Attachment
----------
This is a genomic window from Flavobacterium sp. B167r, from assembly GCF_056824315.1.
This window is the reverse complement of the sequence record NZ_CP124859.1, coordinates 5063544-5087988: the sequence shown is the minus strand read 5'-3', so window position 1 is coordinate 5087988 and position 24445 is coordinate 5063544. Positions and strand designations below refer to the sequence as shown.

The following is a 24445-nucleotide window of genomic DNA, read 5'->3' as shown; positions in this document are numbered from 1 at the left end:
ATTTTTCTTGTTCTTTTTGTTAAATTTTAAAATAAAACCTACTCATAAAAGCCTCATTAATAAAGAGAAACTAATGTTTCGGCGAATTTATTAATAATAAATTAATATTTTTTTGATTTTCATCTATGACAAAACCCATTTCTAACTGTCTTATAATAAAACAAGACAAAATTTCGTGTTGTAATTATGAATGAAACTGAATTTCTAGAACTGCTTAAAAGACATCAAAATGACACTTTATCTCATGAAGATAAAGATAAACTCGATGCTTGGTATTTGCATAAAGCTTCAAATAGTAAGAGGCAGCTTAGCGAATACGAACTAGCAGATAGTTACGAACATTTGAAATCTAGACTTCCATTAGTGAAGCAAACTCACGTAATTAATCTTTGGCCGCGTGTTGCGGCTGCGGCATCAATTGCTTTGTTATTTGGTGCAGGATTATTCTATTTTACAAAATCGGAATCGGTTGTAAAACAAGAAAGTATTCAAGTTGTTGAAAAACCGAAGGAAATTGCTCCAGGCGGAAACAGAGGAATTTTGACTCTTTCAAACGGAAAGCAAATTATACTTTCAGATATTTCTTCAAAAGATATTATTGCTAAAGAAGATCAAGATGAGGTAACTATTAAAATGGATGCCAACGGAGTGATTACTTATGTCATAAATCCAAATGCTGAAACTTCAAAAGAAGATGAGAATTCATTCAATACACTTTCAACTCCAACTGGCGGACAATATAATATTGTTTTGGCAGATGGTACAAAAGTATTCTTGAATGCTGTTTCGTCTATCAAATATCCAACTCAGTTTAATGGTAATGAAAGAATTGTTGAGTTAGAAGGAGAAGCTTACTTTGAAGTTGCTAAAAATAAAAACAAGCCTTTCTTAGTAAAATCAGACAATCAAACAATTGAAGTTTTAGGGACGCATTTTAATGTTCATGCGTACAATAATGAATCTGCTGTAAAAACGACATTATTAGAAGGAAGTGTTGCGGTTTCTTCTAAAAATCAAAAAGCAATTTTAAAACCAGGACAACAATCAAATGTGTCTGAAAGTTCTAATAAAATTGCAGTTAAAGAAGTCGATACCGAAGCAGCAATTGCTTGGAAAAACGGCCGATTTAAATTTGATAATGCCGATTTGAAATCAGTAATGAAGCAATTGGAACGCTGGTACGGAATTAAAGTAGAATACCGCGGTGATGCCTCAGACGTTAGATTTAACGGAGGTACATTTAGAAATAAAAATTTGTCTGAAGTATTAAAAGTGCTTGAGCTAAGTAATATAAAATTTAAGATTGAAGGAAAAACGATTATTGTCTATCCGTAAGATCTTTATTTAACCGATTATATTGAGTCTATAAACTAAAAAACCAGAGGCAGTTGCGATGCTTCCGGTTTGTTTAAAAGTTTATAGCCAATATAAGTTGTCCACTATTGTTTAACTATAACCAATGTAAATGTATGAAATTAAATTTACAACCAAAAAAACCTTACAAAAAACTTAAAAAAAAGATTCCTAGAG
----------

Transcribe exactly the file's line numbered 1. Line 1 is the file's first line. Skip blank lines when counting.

This is a genomic window from Flavobacterium sp. B167r, from assembly GCF_056824315.1.